Seed Dormancy – Definition & Detailed Explanation – Phenology Glossary

What is seed dormancy?

Seed dormancy is a phenomenon in which a seed fails to germinate even under optimal environmental conditions. This dormancy allows seeds to remain viable for extended periods, waiting for the right conditions to germinate. It is a crucial adaptation that allows plants to survive in harsh environments and ensures the timing of germination is favorable for the plant’s growth and reproduction.

How does seed dormancy occur?

Seed dormancy can occur due to various factors, including physical, physiological, and environmental factors. Physical dormancy, also known as seed coat dormancy, occurs when the seed coat is impermeable to water and gases, preventing germination. Physiological dormancy, on the other hand, is caused by internal factors within the seed that inhibit germination. Environmental factors such as temperature, light, and moisture levels can also play a role in inducing seed dormancy.

What are the types of seed dormancy?

There are several types of seed dormancy, including:

1. Physical dormancy: This type of dormancy is caused by the impermeability of the seed coat, which prevents water and gases from entering the seed.
2. Physiological dormancy: In this type of dormancy, internal factors within the seed, such as hormones and enzymes, inhibit germination.
3. Morphological dormancy: This type of dormancy is characterized by the need for specific environmental cues, such as cold stratification, to break dormancy.
4. Combined dormancy: Some seeds may exhibit a combination of physical and physiological dormancy, making them even more challenging to germinate.

What factors influence seed dormancy?

Several factors can influence seed dormancy, including:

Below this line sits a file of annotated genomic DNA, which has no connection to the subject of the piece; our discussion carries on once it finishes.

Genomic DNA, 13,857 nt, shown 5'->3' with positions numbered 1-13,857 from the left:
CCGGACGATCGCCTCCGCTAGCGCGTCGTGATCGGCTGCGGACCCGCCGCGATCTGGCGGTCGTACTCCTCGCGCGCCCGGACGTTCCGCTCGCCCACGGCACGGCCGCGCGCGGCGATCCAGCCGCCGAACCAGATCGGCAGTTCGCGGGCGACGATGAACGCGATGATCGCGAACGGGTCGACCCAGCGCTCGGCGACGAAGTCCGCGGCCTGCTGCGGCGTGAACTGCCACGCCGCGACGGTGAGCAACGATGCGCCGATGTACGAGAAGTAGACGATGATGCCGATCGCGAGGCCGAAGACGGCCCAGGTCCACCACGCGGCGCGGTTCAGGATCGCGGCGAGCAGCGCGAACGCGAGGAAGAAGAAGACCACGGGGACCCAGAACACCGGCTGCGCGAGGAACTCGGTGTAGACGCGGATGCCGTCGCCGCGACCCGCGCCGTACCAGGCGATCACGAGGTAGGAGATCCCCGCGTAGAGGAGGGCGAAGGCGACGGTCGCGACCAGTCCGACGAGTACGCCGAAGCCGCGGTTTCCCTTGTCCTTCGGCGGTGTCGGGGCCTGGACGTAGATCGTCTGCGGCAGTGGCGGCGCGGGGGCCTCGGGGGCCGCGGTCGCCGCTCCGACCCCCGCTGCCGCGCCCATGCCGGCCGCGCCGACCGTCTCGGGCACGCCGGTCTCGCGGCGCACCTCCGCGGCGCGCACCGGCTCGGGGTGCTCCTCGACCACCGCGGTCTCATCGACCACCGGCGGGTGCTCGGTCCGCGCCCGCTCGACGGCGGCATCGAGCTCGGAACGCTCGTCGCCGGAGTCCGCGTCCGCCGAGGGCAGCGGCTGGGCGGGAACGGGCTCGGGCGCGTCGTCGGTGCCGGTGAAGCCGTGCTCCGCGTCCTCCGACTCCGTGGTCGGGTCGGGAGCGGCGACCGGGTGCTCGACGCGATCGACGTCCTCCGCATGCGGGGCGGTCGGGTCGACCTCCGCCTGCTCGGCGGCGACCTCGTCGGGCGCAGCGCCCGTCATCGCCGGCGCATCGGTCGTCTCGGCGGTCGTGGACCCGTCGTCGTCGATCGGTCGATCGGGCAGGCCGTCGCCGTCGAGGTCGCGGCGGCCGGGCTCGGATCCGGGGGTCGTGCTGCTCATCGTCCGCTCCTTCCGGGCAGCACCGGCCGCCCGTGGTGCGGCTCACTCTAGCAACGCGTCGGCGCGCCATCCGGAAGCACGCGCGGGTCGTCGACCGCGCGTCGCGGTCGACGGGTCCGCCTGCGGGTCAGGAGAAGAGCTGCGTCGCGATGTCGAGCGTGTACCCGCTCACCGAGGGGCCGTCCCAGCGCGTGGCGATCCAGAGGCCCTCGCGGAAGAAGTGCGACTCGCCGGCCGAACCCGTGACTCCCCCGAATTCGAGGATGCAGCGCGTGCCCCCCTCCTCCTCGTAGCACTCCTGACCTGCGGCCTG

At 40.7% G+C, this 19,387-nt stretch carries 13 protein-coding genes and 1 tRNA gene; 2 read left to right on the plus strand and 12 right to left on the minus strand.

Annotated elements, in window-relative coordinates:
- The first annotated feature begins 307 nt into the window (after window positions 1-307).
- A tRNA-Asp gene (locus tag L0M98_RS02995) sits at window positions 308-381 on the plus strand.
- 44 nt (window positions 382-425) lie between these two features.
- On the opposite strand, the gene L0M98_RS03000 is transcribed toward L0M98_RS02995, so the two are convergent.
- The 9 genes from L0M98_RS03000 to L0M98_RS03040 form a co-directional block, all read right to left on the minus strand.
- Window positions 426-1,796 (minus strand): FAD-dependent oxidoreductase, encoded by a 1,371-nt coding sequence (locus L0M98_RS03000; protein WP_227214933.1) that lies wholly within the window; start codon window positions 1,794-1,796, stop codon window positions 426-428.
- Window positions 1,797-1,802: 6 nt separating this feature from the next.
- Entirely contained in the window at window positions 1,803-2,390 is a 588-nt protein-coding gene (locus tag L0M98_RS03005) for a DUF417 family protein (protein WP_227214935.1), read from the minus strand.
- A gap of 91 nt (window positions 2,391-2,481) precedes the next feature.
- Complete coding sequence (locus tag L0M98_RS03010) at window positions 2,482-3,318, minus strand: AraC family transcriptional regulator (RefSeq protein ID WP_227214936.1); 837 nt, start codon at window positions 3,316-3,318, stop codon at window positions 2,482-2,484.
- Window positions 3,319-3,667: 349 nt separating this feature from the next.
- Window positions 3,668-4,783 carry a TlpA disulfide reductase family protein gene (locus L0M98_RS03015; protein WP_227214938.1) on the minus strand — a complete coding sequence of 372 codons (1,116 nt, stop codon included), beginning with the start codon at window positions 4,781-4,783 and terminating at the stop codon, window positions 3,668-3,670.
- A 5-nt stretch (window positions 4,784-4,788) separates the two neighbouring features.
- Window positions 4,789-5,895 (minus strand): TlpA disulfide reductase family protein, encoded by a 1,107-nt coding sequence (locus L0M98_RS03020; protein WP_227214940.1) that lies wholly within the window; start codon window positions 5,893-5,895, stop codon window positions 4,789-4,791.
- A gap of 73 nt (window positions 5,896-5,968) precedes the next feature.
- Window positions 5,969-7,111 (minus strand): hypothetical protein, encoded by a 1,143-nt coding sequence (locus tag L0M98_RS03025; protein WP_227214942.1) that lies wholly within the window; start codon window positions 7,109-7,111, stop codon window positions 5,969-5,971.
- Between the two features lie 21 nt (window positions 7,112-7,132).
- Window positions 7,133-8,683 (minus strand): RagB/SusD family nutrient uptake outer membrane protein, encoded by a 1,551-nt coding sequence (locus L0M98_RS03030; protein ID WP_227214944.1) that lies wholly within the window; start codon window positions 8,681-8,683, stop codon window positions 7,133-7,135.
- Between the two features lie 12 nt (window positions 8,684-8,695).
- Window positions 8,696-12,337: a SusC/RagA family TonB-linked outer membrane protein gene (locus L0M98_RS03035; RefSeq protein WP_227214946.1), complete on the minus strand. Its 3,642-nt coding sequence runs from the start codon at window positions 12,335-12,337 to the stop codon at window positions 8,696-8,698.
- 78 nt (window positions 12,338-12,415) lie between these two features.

1. Temperature: Some seeds require specific temperature fluctuations, such as cold stratification, to break dormancy.
2. Light: Light can play a role in breaking dormancy for some seeds, while others may require darkness to germinate.
3. Moisture: The availability of water can influence seed dormancy, with some seeds requiring specific moisture levels to germinate.
4. Hormones: Plant hormones, such as abscisic acid, can regulate seed dormancy by inhibiting germination until favorable conditions are present.

How can seed dormancy be broken?

Seed dormancy can be broken through various methods, depending on the type of dormancy present. Some common methods include:

1. Scarification: Physical dormancy can be broken by scarifying the seed coat, either mechanically or chemically, to allow water and gases to enter the seed.
2. Stratification: Cold stratification involves exposing seeds to cold, moist conditions for a specific period to break dormancy.
3. Light exposure: Some seeds require exposure to light to break dormancy, while others may require darkness.
4. Hormone treatments: Applying plant hormones, such as gibberellins, can help break physiological dormancy and promote germination.

What is the significance of seed dormancy in plant ecology?

Seed dormancy plays a crucial role in plant ecology by allowing plants to survive in challenging environments and ensuring the timing of germination is optimal for growth and reproduction. Dormancy also helps plants avoid germinating during unfavorable conditions, such as drought or extreme temperatures, which could be detrimental to seedling survival. Additionally, seed dormancy contributes to the diversity of plant species by allowing seeds to remain viable for extended periods, waiting for the right conditions to germinate. Overall, seed dormancy is a vital adaptation that enhances the survival and reproductive success of plants in a wide range of habitats.